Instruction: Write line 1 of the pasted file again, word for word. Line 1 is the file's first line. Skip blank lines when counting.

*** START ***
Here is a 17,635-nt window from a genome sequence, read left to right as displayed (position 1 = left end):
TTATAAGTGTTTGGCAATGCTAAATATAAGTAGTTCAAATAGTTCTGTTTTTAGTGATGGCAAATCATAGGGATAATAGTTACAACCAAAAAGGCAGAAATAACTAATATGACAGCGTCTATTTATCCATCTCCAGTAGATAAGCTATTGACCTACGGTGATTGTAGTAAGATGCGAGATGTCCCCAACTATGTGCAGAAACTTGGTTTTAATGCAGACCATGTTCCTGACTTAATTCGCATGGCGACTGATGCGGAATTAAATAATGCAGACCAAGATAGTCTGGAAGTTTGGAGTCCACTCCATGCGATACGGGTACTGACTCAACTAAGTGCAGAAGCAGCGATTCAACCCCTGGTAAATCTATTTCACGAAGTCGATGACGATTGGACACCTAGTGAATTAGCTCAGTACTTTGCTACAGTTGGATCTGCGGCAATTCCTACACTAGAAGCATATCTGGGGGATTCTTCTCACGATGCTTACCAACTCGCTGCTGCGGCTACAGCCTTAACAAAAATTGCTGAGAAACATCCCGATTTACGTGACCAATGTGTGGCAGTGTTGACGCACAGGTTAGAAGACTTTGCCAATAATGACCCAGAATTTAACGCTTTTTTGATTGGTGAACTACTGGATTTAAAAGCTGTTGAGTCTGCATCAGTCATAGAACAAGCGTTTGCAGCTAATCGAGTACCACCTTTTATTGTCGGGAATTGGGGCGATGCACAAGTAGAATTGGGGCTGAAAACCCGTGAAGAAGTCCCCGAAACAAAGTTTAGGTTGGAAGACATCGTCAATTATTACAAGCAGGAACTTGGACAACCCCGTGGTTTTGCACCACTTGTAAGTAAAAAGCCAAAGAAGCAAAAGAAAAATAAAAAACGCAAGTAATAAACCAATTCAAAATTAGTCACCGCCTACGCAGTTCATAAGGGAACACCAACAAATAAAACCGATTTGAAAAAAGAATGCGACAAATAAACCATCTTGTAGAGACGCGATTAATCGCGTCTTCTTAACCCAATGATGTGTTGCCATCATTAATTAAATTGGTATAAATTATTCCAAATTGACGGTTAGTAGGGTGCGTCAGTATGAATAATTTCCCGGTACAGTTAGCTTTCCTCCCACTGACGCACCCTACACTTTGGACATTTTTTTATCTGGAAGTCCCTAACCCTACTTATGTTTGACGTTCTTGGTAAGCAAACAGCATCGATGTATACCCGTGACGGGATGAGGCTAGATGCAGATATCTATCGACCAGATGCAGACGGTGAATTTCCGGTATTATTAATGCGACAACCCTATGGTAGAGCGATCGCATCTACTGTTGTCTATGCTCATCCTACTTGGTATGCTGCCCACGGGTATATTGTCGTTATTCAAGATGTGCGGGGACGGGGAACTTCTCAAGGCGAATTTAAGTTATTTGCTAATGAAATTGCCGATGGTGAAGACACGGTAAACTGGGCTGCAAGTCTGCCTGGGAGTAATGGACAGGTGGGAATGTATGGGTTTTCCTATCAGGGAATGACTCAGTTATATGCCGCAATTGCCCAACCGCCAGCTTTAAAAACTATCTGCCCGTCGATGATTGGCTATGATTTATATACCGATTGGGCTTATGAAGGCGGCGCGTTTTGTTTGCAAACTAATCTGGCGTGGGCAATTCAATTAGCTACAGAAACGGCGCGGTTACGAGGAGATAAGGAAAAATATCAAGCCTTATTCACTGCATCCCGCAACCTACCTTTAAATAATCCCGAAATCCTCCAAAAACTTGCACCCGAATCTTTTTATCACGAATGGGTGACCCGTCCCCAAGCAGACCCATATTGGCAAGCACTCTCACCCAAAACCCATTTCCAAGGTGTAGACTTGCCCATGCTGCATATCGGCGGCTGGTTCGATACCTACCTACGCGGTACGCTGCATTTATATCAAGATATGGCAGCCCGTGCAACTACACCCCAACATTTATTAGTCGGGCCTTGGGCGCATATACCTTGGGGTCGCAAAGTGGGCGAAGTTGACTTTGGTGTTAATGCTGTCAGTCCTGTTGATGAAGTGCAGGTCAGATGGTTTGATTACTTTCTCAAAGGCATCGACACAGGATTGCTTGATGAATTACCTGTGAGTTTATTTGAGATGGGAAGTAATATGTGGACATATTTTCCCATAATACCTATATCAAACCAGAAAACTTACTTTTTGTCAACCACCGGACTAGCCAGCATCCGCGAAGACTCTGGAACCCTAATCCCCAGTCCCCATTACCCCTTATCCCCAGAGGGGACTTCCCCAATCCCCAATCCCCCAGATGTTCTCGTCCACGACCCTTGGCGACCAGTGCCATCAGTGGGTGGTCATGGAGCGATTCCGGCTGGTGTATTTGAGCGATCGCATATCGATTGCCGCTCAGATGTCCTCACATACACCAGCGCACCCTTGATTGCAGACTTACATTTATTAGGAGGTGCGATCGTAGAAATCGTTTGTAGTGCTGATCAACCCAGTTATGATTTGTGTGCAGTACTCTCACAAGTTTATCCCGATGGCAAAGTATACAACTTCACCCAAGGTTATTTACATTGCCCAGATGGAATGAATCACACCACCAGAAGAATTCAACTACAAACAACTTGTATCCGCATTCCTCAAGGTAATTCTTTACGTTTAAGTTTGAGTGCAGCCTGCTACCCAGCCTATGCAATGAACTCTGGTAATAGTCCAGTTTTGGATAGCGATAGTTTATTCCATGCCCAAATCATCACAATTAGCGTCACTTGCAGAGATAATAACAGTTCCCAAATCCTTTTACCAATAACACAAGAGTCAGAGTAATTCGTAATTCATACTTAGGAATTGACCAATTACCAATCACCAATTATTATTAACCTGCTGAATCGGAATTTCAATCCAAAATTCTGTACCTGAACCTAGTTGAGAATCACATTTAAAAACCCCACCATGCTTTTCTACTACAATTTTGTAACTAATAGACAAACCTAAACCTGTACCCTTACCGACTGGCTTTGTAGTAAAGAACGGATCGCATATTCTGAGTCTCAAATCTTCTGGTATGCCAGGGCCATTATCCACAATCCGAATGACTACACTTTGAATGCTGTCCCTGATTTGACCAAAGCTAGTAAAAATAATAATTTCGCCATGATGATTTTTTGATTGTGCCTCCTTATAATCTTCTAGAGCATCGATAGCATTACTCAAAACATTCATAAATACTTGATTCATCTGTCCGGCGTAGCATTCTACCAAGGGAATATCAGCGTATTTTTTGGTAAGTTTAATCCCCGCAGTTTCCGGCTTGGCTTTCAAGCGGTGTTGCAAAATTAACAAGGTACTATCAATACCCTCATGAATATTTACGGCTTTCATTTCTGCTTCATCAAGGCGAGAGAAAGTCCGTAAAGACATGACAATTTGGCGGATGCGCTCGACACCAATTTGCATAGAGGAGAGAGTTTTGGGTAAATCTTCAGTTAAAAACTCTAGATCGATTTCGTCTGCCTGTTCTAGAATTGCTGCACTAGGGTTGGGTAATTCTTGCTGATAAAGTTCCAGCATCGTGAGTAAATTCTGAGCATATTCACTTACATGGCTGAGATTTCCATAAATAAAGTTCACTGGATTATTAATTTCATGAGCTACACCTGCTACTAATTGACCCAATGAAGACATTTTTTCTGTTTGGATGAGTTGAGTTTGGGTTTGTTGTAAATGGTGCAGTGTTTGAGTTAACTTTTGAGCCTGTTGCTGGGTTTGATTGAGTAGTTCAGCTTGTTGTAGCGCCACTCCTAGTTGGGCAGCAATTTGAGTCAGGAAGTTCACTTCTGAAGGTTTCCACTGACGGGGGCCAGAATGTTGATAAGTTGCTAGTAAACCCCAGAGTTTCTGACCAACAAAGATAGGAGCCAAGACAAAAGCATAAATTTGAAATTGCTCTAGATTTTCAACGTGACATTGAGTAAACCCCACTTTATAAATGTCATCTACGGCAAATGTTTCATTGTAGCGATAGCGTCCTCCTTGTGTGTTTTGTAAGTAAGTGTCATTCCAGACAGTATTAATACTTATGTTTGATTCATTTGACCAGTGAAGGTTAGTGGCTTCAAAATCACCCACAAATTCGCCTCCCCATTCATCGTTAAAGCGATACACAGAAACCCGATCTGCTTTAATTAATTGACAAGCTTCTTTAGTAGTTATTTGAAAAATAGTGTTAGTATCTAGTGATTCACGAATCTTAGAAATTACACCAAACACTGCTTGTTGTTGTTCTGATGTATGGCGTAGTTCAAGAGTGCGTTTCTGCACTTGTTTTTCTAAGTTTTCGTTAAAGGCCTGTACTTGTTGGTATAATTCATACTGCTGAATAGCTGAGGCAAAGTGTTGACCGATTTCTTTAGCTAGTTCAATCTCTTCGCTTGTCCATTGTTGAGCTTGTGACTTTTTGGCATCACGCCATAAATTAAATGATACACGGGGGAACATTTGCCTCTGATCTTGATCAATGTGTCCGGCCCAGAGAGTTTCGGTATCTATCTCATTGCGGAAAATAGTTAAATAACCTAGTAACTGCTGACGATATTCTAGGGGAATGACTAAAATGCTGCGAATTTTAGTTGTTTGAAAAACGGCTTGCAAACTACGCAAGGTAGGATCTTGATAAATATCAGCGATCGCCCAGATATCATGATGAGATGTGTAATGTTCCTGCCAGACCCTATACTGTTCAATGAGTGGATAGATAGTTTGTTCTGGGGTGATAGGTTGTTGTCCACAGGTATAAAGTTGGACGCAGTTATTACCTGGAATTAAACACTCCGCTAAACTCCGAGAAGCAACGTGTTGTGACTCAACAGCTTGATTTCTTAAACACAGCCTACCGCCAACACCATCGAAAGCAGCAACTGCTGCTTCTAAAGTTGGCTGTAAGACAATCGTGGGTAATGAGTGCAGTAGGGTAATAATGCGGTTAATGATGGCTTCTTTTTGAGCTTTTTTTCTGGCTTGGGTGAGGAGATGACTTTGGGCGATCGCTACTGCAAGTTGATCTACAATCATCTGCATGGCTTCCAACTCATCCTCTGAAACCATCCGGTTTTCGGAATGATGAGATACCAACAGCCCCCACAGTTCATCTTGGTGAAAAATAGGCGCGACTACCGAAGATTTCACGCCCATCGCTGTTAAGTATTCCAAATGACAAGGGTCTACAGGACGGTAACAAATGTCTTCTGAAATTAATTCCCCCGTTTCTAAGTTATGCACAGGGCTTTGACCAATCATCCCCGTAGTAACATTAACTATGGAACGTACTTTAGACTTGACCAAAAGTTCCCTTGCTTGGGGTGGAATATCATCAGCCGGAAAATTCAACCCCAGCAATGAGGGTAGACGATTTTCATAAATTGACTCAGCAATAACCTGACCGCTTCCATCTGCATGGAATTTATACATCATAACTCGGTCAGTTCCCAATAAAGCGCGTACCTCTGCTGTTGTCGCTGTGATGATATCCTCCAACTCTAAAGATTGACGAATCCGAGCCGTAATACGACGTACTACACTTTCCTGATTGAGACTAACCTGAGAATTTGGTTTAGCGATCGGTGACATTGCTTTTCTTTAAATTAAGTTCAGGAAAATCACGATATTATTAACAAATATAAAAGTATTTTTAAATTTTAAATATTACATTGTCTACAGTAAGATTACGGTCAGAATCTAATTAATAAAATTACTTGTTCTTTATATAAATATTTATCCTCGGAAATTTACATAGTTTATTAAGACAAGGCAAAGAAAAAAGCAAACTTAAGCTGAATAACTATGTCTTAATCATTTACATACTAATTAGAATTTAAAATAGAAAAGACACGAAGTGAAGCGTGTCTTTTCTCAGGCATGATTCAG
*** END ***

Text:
Here is a 17,635-nt window from a genome sequence, read left to right as displayed (position 1 = left end):